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Order-writing picks up in seating

Stationary upholstery makers at the market here said they saw more buyer optimism than they had in recent markets, reflected by better order-writing.

Now they're back in their factories, hoping the enthusiasm will hold.

Attendance at the fall event varied from packed to sparse in showrooms, and ebbed and flowed throughout the week as market started slowly on the weekend, got busier Monday and Tuesday, then slowed again on Wednesday. By closing Thursday, traffic was sparse.

Overall, nobody seemed to complain — at least very loudly. Several executives said orders were up, with the caveat that the last couple of markets provided a low base for measurement.

“We found that people are buying and there was across-the board acceptance of our products,” said George Jordan, president of Miles Talbott, which has an outlying showroom on English Road. “I can tell you from last market it's been a big jump.”

Richard Graves, vice president of sales and marketing for Southern Furniture, said buyers were slow getting to market, staying in their stores over the weekend despite the official opening on Saturday, Oct. 17.

“We had some quality people, and not just tire-kickers,” he said. “They're not complaining. They're buying what they see and what they want.”

Exhibitors said upholstery buyers at market focused on looks and color to freshen their sales floors, and on good values to entice consumers.

Two-year-old Westgate, which has moved from importing to domestic production in Taylorsville, N.C., said it benefited from both trends.

“We opened 10 to 15 new accounts every single day,” said Jean Brown, named the company's president and CEO in March. She said buyers filled “a need in the mid tier” for products that have been upgraded with better fabrics, looks and construction amenities that include feather blend construction as standard.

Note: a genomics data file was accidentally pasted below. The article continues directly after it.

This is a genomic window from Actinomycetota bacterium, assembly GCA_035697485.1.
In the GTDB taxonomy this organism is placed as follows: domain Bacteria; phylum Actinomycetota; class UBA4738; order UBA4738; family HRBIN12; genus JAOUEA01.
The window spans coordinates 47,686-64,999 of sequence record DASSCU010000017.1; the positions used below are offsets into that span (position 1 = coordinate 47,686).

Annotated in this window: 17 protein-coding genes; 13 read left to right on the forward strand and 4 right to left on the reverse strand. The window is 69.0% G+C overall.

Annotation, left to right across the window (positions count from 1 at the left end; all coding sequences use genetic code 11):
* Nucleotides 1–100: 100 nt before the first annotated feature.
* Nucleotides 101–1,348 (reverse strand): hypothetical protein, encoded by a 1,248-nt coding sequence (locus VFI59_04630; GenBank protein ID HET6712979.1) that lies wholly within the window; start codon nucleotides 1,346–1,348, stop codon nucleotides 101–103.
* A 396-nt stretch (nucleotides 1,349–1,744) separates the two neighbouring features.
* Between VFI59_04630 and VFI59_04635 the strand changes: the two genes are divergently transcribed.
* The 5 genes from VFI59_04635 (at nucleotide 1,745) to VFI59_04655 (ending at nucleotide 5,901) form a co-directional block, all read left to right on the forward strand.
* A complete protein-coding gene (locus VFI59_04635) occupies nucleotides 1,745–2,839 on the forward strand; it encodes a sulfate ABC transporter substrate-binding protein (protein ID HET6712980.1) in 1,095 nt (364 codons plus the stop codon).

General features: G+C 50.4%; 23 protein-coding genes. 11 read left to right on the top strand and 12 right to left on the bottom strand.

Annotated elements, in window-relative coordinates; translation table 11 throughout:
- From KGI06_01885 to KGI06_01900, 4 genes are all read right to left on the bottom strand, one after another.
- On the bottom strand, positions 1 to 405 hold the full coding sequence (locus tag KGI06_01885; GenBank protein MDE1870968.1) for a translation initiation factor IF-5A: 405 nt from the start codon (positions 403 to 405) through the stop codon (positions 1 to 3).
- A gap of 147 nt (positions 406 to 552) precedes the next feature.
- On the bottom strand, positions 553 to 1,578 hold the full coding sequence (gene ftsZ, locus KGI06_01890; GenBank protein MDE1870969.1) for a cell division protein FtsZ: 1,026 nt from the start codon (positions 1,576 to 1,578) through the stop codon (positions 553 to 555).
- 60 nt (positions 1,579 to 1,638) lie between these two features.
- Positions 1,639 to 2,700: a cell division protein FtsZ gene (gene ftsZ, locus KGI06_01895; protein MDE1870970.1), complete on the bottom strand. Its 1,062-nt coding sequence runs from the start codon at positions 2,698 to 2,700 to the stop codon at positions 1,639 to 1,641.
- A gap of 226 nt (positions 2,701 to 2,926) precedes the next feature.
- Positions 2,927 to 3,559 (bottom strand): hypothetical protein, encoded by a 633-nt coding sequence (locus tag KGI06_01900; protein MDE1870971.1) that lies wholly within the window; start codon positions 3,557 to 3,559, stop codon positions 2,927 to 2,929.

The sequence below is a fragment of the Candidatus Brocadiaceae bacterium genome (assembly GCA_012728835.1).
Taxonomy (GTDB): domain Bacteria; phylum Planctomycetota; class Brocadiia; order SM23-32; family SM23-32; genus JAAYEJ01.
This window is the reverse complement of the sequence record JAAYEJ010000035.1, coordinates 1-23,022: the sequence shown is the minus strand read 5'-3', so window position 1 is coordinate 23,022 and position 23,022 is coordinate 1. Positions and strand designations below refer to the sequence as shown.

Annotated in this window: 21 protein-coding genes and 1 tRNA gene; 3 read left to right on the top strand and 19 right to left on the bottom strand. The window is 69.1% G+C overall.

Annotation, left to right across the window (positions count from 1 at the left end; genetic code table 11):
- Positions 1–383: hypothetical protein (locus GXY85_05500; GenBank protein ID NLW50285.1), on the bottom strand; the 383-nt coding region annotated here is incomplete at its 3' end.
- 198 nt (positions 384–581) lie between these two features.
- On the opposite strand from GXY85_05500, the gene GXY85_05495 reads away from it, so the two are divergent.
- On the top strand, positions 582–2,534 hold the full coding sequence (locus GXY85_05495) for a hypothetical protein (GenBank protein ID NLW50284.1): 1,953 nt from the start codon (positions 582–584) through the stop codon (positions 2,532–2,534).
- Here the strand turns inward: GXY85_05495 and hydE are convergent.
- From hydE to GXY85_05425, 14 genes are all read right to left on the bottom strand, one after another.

Upper-end upholstery and case goods vendor French Heritage also saw traffic pick up Monday after a strong pre-opening Friday and a “quiet” Saturday and Sunday, according to Henessy Wayser, executive vice president, and Laura Whipp, the company's public relations specialist.

Whipp said buyers made stronger commitments than at the previous market here in April. “It's finally turning around,” she said, adding, “They said it was going to be better in 2010, and we're seeing some increase.”

Meredith Younger of Younger Furniture, which shows at 220 Elm, said the company “had good steady order-writing so we've been very happy with it.” The company's best seller was Flair, a transitional group with roll arm and a lot of look to retail for $1,200 to $1,300.

Younger said price isn't always first on buyers' minds.

“They're looking for that new fresh look to get sales up, and to get back into the game,” she said.

Tom Jordan, president of Michael Thomas, who doesn't usually mince words, also was pleased with market.

He said “the level of enthusiasm has been the best we've seen in a long while.”

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